Is Sobriety For Me?

Sobriety is only for drunks, junkies, and AA-goers. Sobriety is only for people who can’t control their alcohol intake and have no other choice but to quit. Those are the ideas I subscribed to my whole life. I think they are ideas that much of society still subscribes to. Other ideas society perpetuates? If you can’t drink alcohol something is wrong with you. Being called an alcoholic is worse than being called a criminal (or equal to?) Sobriety is lame. Sobriety is dumb. Sobriety is unobtainable. Sobriety is not for me.

I had this thought embedded in my mind 5 years ago. Sobriety was not even on the radar for me. Why would it be? I was a young, “healthy,” “happy,” party girl who was living her best life. I was doing all the normal things someone in their 20’s does - I worked, I traveled, I paid my bills, I partied. I worked hard, I partied harder. I got saucy at happy hours, I loved the bitter taste of salt and lime after a tequila shot, I never said no to free drugs, and I was the one fist pumping on the dance floor until they turned the lights on. I had stories that made all my friends cringe. I thought it was hilarious. I enjoyed eating Wendy’s hungover and piecing together how I got to my house the night before. This all seemed like completely normal behavior to me.

Me drinking and smoking during Spring Break 2012

Me drinking and smoking during Spring Break 2012

Along with these behaviors came big feelings and consequences. I began to feel shame and guilt for things that I had done. I began to wonder if it really was normal to black out so much and to enjoy going out so frequently. My heart would sink every time I hung my desperate hopes on the memory of a random friend or a complete stranger to tell me exactly what I had done the night or day before. Their facts weren’t always accurate and I was at the mercy of their own drunken memories. When the pain of these occurrences and the shame and self-loathing began to eat away at my soul, I began asking myself, is sobriety for me?

My mind went back and forth, cradling this question. Of course, it’s not for me! I don’t drink every day. I don’t need alcohol to function. I am not homeless or jobless or sticking a needle in my vein. I am not an alcoholic. I am not morally inept. There’s no way in hell I’m going to AA. I am not like those people. I don’t have a “brain disease.” Fuck it, sobriety isn’t for me.

In addition to all those thoughts, I also was under the impression that sober girls don’t go to nightclubs or get dressed up or fist pump or make friends with strangers or make spontaneous decisions. Because these details were a part of my identity, I wanted nothing less than to give them up.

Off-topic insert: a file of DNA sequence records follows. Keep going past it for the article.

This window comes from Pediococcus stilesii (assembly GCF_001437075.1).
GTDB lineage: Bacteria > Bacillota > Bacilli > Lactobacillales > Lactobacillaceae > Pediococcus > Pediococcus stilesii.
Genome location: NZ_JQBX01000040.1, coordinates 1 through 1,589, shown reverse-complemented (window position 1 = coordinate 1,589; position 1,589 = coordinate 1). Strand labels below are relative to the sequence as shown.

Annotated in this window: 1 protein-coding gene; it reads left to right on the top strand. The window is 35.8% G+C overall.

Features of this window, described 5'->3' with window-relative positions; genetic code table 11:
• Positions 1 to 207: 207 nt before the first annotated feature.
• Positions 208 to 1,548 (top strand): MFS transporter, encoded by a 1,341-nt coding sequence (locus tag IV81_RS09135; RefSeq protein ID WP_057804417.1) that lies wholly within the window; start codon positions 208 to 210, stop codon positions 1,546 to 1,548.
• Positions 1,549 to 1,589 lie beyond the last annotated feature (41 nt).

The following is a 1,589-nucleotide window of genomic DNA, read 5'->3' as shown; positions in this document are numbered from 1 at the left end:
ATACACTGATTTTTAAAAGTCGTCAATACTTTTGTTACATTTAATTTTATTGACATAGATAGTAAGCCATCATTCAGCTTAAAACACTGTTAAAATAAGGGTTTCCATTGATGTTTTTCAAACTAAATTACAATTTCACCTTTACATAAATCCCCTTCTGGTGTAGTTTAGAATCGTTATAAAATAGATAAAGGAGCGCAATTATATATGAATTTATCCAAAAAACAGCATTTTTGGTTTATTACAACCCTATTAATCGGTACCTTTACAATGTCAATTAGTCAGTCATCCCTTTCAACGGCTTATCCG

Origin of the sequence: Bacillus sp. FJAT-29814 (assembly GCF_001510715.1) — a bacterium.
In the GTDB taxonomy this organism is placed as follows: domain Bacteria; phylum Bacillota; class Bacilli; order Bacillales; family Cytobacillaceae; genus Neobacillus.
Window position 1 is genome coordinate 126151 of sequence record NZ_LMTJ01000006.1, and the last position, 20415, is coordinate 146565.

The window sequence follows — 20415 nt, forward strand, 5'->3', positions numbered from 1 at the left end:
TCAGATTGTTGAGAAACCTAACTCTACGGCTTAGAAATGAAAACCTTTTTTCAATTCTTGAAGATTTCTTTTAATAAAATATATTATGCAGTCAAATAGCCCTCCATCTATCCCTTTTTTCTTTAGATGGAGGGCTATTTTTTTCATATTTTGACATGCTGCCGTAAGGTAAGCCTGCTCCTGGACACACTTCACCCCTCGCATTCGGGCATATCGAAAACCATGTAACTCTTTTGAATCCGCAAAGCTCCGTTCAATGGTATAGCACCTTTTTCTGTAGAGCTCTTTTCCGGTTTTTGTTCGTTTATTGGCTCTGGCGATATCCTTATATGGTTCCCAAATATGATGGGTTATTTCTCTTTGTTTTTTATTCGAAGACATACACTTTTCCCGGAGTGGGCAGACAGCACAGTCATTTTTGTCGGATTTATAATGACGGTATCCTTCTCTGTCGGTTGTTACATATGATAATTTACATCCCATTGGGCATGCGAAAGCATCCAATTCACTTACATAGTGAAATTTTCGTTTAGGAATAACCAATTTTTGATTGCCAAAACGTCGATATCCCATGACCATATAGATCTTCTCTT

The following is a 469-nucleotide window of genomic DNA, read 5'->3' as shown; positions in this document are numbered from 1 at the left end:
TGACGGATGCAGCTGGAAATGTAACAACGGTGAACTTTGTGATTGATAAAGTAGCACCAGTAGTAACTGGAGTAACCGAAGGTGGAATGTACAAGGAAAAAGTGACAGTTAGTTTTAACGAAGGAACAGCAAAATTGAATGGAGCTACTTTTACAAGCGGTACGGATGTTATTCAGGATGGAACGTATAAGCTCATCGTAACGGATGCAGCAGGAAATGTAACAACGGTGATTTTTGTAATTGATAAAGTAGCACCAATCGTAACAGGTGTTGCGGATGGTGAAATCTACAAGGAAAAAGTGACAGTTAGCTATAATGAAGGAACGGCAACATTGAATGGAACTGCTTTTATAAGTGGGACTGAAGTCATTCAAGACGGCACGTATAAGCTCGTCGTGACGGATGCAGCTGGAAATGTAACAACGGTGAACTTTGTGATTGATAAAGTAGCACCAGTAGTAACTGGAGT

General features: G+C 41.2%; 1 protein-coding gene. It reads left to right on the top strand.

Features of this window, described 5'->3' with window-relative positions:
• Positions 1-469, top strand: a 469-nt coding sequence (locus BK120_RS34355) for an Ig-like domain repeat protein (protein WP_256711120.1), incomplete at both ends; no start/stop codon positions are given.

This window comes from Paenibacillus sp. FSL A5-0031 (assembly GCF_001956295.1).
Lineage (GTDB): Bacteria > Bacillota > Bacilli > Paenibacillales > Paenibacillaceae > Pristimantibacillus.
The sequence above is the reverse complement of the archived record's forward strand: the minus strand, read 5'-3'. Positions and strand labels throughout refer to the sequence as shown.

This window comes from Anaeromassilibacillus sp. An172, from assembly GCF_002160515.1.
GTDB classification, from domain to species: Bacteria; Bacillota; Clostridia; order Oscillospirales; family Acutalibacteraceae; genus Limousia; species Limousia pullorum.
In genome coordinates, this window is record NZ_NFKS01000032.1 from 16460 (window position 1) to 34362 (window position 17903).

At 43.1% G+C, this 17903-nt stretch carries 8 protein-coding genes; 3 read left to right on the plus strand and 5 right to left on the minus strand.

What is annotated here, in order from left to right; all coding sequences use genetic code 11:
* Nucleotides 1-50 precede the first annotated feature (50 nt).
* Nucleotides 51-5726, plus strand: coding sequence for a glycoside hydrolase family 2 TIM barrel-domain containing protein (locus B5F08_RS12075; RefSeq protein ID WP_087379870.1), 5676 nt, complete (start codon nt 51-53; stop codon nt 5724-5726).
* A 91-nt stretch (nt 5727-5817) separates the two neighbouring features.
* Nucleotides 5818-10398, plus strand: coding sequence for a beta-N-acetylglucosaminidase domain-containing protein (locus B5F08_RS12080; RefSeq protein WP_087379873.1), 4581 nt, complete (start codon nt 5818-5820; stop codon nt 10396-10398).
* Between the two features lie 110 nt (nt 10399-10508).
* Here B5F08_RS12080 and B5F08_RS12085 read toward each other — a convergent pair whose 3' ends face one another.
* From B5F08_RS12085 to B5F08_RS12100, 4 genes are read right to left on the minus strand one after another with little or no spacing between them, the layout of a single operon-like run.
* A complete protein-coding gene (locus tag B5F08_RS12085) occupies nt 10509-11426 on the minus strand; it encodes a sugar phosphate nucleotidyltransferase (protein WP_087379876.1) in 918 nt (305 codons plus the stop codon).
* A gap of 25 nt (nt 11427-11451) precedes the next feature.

Toward the end of my drinking, my blackouts became fewer and farther between. I tried really hard to moderate my alcohol intake. I was only going out 1 or 2 times a week if that. But to be truthful, every time I started drinking I had anxiety whether it would be a night of destruction or a night of fun. Would I wake up confused and embarrassed for drinking too much or relieved for drinking just enough? It was a gamble every single time. And it was annoying as hell that I had to worry about that before imbibing. It’s not ideal to be at the bar whooping it up with your friends, while simultaneously counting your shots and vodka/sprites, wondering when was a good time to cut yourself off. Well, Greg just bought me a red headed slut shot so I HAVE to take it. Surely it won’t be the one that sends me over the deep end into the blackout abyss.

Except the problem is, you can never predict which drink will be the trigger for a night you will regret.

So when did I figure out sobriety is for me? When I finally felt my anxiety lessen. When I realized I didn’t have to play the gambling game anymore. When I found that having NO alcohol was easier, healthier, and more fun for me than restricting myself to 1, 3 or 7 drinks and letting fate decide where my night would take me. When I figured out I make my own sobriety path and program, not anybody else. When I realized sobriety can be rewarding, beautiful and beneficial to me, even though I didn’t drink every day and I wasn't homeless or jobless. When I proved to myself I can dance, go out, socialize, and enjoy life without a chemical high. When I realized I am not missing out on anything.

If you’ve had even one of these feelings - desperation, shame, guilt, paranoia, anxiety, embarrassment, or depression as a result of your drinking, then sobriety is for you. I don’t care what you look like, how old you are, where you live, what your job is, or how often you drink. Sobriety is for you.

It’s for you, it’s always been for you, and will always be available to you. I wish someone had told me that before I got sober. I wish I knew sobriety isn’t something to be ashamed of. It’s not something for defective people. It doesn’t mean you’re robbed of all future fun. It doesn’t mean you can’t be spontaneous. It’s not just for people who identify as alcoholics.

If sobriety is for this party girl, and I have grown to actually love it, then it’s definitely also for you. I hope you know that. I want you to take that fact with you for when the time comes that you have that lingering question inside you: is sobriety for me? You're damn right it is.

Me, almost 5 years sober

Me, almost 5 years sober